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Matched pilot study examining cannabis-based dronabinol for acute pain following traumatic injury
  1. Elisabeth Schneider-Smith1,
  2. Kristin Salottolo2,
  3. Claire Swartwood1,
  4. Casey Melvin1,
  5. Robert M Madayag3,
  6. David Bar-Or2
  1. 1Pharmacy Department, St. Anthony Hospital and Medical Campus, Lakewood, Colorado, USA
  2. 2Trauma Research Department, St. Anthony Hospital and Medical Campus, Lakewood, Colorado, USA
  3. 3Trauma Services Department, St. Anthony Hospital and Medical Campus, Lakewood, Colorado, USA
  1. Correspondence to Dr David Bar-Or; davidbme49{at}


Background To determine whether adjunctive dronabinol, a licensed form of delta-9-tetrahydrocannabinol, reduces opioid consumption when used off-label for managing acute pain following traumatic injury.

Methods This matched cohort study included patients who were admitted with a traumatic injury between 1 March 2017 and 30 October 2017. The hospital pharmacy database was used to identify patients who received dronabinol (cases), and they were matched 1:1 to patients who did not receive dronabinol (controls) using age, cause of injury and hospital length of stay. The primary outcome, change in opioid consumption, was calculated using morphine milligram equivalents (MME). The change in MME was calculated for cases as total MME over 48 hours with adjunctive dronabinol minus 48 hours prior to dronabinol, and for controls as total MME 48–96 hours from admission minus 0–48 hours from admission. Data are presented as mean and SE or median and IQR. Statistical analysis was performed using paired t-tests and McNemar’s tests.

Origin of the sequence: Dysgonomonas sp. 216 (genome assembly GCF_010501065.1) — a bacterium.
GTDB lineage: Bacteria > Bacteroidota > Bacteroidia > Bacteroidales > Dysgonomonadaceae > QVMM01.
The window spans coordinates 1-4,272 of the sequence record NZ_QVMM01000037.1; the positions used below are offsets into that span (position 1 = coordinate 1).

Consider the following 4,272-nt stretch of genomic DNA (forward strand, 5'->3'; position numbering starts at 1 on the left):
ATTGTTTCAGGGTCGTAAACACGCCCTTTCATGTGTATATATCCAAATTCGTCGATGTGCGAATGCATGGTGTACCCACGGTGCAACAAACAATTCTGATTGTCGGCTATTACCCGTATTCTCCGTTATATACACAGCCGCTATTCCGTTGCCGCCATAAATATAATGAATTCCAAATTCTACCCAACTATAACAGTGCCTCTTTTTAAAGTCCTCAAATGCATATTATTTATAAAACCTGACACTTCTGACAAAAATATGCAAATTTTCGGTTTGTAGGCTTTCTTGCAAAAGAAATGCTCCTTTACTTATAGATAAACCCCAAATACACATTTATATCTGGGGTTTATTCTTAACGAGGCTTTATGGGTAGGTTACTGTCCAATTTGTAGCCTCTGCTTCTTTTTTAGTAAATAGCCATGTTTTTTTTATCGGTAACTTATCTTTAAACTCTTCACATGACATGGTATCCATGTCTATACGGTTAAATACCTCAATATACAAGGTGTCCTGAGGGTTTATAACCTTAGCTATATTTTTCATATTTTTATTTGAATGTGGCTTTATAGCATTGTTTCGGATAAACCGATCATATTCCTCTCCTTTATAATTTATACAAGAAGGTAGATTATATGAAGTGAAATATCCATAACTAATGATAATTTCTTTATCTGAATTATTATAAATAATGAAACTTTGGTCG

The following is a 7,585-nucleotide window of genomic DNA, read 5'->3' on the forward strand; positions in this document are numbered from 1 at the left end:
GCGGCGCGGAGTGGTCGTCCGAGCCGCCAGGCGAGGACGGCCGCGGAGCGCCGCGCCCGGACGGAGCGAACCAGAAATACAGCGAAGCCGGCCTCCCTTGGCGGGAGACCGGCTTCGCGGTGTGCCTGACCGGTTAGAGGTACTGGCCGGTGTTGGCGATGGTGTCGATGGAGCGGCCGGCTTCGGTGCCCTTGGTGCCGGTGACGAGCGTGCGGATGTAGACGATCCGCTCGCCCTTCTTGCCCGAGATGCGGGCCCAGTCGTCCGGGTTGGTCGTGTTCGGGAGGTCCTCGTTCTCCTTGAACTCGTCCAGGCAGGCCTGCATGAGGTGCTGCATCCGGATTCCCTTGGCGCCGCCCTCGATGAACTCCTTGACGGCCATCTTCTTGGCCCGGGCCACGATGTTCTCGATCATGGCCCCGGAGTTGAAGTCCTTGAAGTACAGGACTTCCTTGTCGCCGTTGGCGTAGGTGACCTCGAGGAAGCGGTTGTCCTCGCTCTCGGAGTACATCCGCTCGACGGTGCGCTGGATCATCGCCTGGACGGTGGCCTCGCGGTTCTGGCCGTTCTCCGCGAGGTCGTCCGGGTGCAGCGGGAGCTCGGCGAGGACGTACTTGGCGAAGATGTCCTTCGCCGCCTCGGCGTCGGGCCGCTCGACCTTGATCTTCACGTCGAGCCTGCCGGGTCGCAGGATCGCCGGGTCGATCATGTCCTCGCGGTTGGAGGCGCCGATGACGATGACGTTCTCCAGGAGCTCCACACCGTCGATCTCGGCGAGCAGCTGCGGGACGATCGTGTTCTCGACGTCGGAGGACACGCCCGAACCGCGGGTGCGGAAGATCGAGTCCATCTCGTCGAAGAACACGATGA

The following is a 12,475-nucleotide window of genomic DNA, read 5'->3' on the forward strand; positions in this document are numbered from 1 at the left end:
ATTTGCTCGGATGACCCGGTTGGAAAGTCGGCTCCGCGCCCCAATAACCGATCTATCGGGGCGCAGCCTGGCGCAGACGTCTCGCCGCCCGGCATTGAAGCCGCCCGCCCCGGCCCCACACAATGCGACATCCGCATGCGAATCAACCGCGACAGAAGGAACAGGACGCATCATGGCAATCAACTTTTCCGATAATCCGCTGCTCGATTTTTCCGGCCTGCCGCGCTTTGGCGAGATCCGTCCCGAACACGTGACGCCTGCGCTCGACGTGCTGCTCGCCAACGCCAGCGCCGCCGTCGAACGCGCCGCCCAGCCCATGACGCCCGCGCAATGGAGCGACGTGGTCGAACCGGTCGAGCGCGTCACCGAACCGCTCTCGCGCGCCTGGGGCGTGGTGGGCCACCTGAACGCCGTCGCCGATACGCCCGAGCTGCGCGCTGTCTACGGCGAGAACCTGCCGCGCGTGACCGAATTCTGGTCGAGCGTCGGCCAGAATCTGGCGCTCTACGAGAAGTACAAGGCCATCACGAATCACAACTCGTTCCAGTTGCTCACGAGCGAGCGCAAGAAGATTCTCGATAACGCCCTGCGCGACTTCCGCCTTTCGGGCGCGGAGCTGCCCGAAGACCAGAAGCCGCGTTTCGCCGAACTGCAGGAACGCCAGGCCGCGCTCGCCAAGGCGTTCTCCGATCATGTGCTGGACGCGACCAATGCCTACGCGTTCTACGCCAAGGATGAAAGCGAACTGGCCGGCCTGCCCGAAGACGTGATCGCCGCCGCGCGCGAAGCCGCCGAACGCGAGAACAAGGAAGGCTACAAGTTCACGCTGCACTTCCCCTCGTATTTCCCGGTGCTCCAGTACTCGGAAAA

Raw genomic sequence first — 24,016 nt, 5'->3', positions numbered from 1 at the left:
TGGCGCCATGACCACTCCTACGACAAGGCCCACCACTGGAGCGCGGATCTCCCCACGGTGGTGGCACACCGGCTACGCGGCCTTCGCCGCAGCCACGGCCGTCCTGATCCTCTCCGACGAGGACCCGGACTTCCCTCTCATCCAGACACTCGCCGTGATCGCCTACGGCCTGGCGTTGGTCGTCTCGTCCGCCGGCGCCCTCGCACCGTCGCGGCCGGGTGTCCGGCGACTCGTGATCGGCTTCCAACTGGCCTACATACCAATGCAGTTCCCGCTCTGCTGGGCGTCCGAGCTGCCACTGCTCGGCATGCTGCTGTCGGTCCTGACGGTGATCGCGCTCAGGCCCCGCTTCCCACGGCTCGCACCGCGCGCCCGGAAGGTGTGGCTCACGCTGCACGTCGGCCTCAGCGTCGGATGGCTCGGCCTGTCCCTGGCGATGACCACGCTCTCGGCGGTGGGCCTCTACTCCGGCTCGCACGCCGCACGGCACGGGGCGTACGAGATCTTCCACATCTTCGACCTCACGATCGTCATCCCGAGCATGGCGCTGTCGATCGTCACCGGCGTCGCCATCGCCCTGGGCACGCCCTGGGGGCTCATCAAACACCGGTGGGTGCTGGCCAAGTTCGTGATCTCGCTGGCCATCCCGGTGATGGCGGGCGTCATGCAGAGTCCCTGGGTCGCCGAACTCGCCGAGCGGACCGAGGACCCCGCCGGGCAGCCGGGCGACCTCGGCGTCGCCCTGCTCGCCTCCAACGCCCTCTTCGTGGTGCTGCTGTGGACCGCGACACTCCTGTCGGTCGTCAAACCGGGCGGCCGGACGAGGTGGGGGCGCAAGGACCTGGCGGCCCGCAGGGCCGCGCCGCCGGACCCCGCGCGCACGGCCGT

Results There were 66 patients included: 33 cases and 33 matched controls. Dronabinol was initiated 55 (28–107) hours from admission. Cases and controls were well matched. Cases had a significant reduction in opioid consumption with adjunctive dronabinol (−79 (20) MME, p<0.001), while opioid consumption was unchanged for controls (−9 (20) MME, p=0.63). This resulted in a ninefold greater reduction in opioid consumption for cases versus controls that was statistically different between pairs (p=0.02). Nineteen (58%) cases reported using marijuana; in this subset, opioid consumption was reduced with adjunctive dronabinol (−97 (24) MME, p<0.001) versus a non-significant increase in opioid consumption in matched controls (11 (29) MME, p=0.70); difference between groups, p=0.01.

Conclusions The results of this study suggest adjunctive dronabinol reduces opioid consumption following traumatic injury. The opioid-sparing effect of dronabinol may be greater in patients who are marijuana users.

Level of evidence III.

This is an open access article distributed in accordance with the Creative Commons Attribution Non Commercial (CC BY-NC 4.0) license, which permits others to distribute, remix, adapt, build upon this work non-commercially, and license their derivative works on different terms, provided the original work is properly cited, appropriate credit is given, any changes made indicated, and the use is non-commercial. See:

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  • Presented at This paper was presented at the 2018 American Society of Health-System Pharmacists meeting (Anaheim, California, USA) and the 2018 American College of Clinical Pharmacy Global Conference (Seattle, Washington, USA).

  • Contributors All authors made substantial contributions to the manuscript as follows: ES-S is responsible for literature search, data acquisition and drafting the manuscript. KS is responsible for data analysis, interpretation of data and drafting the manuscript. CS is responsible for study conception, interpretation of the data and critical revisions. CM is responsible for literature search, data acquisition and manuscript revisions. RMM is responsible for interpretation of the data and critical revisions. DB is responsible for interpretation of the data and critical revisions. All authors provided final approval of the submitted manuscript.

  • Funding The study was investigator initiated. Internal funding was provided by St. Anthony Hospital.

  • Competing interests None declared.

  • Patient consent for publication Not required.

  • Ethics approval The study was approved by the Institutional Review Board of St. Anthony Hospital (Catholic Health Initiatives) with a waiver of informed consent.

  • Provenance and peer review Not commissioned; externally peer reviewed.

  • Data availability statement Data are available on reasonable request.